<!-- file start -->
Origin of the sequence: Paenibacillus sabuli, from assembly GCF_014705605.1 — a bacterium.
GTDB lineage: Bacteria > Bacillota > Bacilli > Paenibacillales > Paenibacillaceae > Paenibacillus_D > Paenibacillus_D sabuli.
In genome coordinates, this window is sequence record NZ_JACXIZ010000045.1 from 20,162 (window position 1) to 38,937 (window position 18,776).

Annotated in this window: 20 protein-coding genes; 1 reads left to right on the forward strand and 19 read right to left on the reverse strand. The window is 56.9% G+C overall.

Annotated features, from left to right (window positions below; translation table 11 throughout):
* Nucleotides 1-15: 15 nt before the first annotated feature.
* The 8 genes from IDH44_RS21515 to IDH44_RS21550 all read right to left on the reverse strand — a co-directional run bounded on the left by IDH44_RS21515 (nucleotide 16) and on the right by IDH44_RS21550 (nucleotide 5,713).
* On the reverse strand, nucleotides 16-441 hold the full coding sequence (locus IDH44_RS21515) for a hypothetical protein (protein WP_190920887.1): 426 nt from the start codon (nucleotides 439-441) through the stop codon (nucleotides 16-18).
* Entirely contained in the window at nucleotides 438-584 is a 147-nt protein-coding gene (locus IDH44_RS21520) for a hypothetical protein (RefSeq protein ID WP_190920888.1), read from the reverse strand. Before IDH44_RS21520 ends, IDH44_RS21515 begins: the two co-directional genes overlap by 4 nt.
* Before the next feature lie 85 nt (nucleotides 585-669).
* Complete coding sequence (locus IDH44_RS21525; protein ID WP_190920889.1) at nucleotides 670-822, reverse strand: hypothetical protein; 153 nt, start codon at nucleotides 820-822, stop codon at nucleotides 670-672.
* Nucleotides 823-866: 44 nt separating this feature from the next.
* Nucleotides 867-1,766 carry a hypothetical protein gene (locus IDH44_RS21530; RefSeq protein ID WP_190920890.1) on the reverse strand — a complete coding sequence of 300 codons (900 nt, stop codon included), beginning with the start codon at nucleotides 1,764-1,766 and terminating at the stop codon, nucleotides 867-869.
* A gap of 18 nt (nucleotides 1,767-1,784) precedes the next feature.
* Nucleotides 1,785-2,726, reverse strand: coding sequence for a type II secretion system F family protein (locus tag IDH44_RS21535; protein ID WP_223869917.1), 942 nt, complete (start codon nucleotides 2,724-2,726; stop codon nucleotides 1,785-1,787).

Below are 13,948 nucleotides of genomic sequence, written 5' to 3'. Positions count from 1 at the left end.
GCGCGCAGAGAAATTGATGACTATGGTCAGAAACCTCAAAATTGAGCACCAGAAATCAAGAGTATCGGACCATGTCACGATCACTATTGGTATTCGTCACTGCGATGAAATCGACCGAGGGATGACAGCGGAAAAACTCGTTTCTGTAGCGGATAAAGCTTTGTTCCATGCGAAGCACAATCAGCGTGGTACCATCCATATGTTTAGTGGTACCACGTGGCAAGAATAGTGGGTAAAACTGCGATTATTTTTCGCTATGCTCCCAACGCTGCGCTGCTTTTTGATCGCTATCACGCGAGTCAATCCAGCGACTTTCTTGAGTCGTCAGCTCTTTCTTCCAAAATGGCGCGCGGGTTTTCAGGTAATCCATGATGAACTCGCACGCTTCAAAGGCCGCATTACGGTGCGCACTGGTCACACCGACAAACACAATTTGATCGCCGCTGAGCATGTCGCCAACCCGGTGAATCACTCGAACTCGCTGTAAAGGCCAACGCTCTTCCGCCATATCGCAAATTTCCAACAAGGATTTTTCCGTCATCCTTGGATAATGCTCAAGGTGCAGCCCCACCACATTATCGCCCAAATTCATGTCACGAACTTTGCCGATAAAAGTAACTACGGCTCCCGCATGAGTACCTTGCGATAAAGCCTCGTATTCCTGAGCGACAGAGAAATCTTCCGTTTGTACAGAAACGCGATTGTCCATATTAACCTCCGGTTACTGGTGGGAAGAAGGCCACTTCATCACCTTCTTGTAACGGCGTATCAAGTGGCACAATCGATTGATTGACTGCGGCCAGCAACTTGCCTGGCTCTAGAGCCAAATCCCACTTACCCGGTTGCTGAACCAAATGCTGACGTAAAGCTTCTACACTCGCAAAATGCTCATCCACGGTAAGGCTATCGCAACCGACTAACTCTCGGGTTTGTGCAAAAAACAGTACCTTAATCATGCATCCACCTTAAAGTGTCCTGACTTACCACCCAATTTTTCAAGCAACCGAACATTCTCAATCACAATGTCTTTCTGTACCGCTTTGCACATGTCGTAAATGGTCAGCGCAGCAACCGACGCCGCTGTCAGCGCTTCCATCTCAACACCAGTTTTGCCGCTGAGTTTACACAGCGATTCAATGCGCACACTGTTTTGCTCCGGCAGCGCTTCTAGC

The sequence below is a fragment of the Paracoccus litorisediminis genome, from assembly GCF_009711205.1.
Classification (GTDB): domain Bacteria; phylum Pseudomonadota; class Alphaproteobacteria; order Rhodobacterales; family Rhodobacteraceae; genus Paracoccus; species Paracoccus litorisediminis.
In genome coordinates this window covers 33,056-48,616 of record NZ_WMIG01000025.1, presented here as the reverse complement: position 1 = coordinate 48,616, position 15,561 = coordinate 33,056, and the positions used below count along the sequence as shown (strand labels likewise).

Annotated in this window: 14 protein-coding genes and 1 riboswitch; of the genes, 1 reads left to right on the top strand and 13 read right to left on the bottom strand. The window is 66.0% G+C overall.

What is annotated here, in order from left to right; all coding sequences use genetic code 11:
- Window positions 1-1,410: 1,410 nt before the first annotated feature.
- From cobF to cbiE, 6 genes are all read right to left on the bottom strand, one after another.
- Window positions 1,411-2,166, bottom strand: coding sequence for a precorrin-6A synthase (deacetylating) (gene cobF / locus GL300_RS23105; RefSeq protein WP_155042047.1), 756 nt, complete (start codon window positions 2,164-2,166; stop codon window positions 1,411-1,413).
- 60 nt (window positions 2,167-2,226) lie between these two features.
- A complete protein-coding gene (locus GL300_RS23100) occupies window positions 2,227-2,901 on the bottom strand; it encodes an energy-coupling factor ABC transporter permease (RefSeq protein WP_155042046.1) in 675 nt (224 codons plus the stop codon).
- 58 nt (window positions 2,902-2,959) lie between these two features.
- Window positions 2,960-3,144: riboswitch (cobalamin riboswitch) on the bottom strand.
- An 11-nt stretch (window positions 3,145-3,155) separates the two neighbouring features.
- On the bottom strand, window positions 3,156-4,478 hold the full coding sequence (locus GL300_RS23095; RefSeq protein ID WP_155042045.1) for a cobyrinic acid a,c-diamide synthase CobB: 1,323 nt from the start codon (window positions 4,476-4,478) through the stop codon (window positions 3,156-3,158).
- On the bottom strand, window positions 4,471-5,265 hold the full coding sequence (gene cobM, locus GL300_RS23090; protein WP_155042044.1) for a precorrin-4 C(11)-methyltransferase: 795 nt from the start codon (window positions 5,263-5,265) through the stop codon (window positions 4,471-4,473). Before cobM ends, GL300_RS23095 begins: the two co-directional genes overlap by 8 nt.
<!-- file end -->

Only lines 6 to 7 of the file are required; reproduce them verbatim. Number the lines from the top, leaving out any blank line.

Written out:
* Nucleotides 1-15: 15 nt before the first annotated feature.
* The 8 genes from IDH44_RS21515 to IDH44_RS21550 all read right to left on the reverse strand — a co-directional run bounded on the left by IDH44_RS21515 (nucleotide 16) and on the right by IDH44_RS21550 (nucleotide 5,713).